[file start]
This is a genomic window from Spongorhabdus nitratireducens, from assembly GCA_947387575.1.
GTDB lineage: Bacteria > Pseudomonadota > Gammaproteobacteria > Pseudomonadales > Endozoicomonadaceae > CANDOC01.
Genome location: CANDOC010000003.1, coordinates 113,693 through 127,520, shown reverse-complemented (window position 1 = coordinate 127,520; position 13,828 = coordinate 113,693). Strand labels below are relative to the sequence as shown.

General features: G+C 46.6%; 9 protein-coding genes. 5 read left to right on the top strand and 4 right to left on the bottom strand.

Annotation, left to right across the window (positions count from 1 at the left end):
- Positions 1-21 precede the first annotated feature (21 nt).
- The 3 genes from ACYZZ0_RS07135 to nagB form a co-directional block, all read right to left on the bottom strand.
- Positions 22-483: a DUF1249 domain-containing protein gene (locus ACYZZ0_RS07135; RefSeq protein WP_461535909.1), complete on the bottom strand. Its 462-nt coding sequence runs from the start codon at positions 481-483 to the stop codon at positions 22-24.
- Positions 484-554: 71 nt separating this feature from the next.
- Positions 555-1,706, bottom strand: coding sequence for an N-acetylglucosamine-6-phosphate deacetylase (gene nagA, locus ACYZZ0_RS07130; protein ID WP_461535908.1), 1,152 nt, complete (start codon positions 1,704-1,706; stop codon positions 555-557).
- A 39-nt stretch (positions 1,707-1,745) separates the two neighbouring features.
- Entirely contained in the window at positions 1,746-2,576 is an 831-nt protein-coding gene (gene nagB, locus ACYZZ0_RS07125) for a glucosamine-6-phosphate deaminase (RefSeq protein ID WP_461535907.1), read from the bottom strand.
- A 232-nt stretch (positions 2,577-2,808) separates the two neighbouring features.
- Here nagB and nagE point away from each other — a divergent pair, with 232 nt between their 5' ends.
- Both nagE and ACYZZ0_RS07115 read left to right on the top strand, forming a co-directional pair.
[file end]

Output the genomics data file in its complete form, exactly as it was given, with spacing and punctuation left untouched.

This is a genomic window from Spongorhabdus nitratireducens, from assembly GCA_947387575.1.
GTDB lineage: Bacteria > Pseudomonadota > Gammaproteobacteria > Pseudomonadales > Endozoicomonadaceae > CANDOC01.
Genome location: CANDOC010000003.1, coordinates 113,693 through 127,520, shown reverse-complemented (window position 1 = coordinate 127,520; position 13,828 = coordinate 113,693). Strand labels below are relative to the sequence as shown.

General features: G+C 46.6%; 9 protein-coding genes. 5 read left to right on the top strand and 4 right to left on the bottom strand.

Annotation, left to right across the window (positions count from 1 at the left end):
- Positions 1-21 precede the first annotated feature (21 nt).
- The 3 genes from ACYZZ0_RS07135 to nagB form a co-directional block, all read right to left on the bottom strand.
- Positions 22-483: a DUF1249 domain-containing protein gene (locus ACYZZ0_RS07135; RefSeq protein WP_461535909.1), complete on the bottom strand. Its 462-nt coding sequence runs from the start codon at positions 481-483 to the stop codon at positions 22-24.
- Positions 484-554: 71 nt separating this feature from the next.
- Positions 555-1,706, bottom strand: coding sequence for an N-acetylglucosamine-6-phosphate deacetylase (gene nagA, locus ACYZZ0_RS07130; protein ID WP_461535908.1), 1,152 nt, complete (start codon positions 1,704-1,706; stop codon positions 555-557).
- A 39-nt stretch (positions 1,707-1,745) separates the two neighbouring features.
- Entirely contained in the window at positions 1,746-2,576 is an 831-nt protein-coding gene (gene nagB, locus ACYZZ0_RS07125) for a glucosamine-6-phosphate deaminase (RefSeq protein ID WP_461535907.1), read from the bottom strand.
- A 232-nt stretch (positions 2,577-2,808) separates the two neighbouring features.
- Here nagB and nagE point away from each other — a divergent pair, with 232 nt between their 5' ends.
- Both nagE and ACYZZ0_RS07115 read left to right on the top strand, forming a co-directional pair.